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Metapsychology Online Reviews
Antonion T. De Nicolas has offered a revolution in the form of a book. The text is Habits of Mind: The Practice of Philosophy as education and the author provides both a radical re-imaging of the nature and goal of education and many of the materials with which to implement the project.
De Nicolas begins on the familiar terrain of the critique of the state of modern American education. Many conservative and liberal pundits alike have offered detailed examinations of the failings of our university system. Allan Bloom's The Closing of the American Mind is only one of the more widely regarded of these critiques. De Nicolas concurs in the view that our universities are in trouble but offers a very different diagnosis and, consequently, a unique treatment.
Whereas writers such as Bloom lament the failure of our educational system to teach core moral values, inherited from ancient Greece and early Christian culture, to which Western culture once adhered, De Nicolas argues that our system has never truly availed itself of the richness of its roots. De Nicolas argues that our culture has reduced our mental lives to the mere exercise of theorizing and hence, our inner lives are impoverished. Strikingly, he advances the view that even Plato advocated the cultivation of habits of mind that involved the use of the imagination and the development of a healthy sense of embodiment. This is an unusual perspective on Plato, to say the very least. Historians of Philosophy typically see him as promoting the focus on theory. The interesting thing here is that De Nicolas offers a creative and stimulating look at the sources of Western culture as a way to broaden our conception of education.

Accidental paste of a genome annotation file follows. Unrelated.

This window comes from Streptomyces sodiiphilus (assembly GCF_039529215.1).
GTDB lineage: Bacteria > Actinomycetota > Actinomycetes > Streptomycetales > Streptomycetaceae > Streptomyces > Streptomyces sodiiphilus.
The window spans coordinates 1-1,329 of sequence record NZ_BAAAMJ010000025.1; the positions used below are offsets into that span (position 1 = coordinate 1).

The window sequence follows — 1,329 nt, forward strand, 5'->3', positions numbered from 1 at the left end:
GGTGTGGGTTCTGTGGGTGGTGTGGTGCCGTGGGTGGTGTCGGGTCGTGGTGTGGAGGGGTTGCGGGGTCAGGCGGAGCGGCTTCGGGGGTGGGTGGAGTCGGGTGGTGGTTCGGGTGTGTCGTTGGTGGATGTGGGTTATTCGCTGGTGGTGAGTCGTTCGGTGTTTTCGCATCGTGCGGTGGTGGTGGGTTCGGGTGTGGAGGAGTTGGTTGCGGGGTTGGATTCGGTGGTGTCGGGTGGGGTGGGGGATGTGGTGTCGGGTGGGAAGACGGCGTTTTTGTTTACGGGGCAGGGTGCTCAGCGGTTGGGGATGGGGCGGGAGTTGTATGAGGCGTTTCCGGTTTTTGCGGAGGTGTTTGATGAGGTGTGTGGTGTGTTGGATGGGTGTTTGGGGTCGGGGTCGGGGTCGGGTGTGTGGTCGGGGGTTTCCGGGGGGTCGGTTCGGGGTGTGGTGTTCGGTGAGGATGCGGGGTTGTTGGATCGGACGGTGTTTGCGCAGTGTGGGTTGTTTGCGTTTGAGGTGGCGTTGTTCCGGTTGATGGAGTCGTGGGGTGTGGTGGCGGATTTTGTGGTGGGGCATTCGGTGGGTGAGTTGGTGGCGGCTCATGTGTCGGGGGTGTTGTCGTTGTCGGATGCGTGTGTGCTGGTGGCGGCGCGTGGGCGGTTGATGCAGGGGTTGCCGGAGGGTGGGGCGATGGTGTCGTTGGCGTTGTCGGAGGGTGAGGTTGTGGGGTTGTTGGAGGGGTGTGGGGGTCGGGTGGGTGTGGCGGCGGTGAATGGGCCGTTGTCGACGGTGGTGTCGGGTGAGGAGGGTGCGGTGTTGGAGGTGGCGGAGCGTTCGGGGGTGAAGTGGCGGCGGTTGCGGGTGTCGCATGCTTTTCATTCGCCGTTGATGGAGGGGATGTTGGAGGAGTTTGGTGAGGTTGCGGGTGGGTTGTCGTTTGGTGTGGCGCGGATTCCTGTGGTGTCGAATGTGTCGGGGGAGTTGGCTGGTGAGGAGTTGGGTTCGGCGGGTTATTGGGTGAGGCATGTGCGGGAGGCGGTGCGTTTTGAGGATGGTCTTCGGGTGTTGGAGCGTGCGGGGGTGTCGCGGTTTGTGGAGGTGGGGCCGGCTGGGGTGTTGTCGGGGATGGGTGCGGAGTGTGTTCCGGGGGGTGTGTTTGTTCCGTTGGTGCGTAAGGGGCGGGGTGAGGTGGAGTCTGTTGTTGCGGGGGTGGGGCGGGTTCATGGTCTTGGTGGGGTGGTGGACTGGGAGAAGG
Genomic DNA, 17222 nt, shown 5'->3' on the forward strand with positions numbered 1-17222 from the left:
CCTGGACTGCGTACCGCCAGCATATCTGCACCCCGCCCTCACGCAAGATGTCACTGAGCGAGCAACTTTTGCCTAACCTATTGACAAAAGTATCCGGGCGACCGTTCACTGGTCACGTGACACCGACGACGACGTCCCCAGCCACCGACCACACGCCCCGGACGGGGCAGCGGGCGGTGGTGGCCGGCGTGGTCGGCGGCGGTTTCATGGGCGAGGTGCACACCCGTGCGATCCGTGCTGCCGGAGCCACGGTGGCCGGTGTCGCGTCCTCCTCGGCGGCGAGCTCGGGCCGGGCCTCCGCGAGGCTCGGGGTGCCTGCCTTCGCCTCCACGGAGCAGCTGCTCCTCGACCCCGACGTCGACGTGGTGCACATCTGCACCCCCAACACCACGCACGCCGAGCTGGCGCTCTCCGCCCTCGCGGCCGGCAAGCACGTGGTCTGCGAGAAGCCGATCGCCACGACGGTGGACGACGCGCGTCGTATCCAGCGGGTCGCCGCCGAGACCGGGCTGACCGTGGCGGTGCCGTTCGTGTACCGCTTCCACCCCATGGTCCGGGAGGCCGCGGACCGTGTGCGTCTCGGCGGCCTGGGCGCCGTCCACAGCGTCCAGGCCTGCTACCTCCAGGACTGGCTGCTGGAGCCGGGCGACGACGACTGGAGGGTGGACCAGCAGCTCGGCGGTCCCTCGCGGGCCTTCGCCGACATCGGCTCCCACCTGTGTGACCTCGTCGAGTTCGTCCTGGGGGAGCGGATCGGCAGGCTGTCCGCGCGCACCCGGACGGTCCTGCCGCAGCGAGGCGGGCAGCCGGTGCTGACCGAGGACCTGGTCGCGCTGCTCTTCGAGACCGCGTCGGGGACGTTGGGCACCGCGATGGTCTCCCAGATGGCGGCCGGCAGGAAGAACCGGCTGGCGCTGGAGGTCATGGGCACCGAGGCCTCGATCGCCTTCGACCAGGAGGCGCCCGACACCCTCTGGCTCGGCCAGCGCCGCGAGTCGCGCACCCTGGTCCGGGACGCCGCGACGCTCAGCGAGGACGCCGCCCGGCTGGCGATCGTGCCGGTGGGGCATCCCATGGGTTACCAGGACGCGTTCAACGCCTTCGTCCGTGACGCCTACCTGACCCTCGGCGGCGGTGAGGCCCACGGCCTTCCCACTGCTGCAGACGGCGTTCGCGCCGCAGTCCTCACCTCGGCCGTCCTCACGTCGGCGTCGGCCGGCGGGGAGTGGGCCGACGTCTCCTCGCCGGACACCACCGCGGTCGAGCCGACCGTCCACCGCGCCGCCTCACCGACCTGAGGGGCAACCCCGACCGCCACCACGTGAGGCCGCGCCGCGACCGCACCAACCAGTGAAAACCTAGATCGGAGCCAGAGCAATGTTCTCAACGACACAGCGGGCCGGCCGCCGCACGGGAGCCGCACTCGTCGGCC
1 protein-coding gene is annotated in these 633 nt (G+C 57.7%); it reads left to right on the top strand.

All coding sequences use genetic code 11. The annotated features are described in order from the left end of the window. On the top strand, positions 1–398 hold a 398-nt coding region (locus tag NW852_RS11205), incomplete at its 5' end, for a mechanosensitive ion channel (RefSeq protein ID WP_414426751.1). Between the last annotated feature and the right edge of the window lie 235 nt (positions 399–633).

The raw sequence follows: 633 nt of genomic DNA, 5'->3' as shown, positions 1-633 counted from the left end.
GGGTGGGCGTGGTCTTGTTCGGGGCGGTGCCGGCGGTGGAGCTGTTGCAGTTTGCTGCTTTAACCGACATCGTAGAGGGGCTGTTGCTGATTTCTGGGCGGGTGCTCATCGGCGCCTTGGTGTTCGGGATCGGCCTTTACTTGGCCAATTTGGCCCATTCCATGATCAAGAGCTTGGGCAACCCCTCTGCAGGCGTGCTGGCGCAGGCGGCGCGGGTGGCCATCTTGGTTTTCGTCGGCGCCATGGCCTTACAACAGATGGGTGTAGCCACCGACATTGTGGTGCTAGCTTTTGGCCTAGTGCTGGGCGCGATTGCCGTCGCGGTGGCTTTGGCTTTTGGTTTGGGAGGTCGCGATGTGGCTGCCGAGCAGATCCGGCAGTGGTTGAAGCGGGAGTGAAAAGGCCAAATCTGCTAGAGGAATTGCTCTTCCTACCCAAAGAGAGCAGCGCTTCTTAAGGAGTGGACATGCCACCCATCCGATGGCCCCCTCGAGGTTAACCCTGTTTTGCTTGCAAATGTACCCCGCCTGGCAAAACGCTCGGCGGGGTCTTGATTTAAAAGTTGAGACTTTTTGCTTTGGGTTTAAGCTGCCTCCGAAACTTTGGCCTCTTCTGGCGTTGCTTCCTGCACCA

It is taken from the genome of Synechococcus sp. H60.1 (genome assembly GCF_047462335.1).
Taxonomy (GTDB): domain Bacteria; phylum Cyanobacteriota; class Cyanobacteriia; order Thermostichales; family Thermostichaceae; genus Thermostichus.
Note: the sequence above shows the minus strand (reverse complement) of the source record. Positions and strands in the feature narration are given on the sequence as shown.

De Nicolas is also a very upbeat thinker in regard to education. He does not offer the gloom and doom of a Bloom. He believes that a healthier array of inner mental habits can be cultivated in the university students through a classroom experience centered on the dramatic presentation of the material of the classical texts of our civilization. Here, as well, De Nicolas' book is unusual. The text is primarily a collection of classic texts with discussions of how students might re-enact the meaning of the texts in the classroom. These materials grew out of De Nicolas' teaching experience at S.U.N.Y. Stony Brook. Habits of Mind is truly a teacher's book. It is not just an armchair critique of the state of modern education.
De Nicolas' Habits of Mind is a very creative consideration
of the way we might utilize classical materials in the university
classroom in a way that will engage the full range of the student's
capacities. It would be helpful, however, to know how all the
various inner mental acts are to be related one to another. For
example, how are acts of imagination to be connected to theorizing?
Nonetheless, this book should stimulate much new thought on a
variety of crucial issues.
© 2002 Keith Burkum
Keith Burkum has a Ph.D. in Philosophy from Vanderbilt University, 1998. He has taught at several colleges in New York.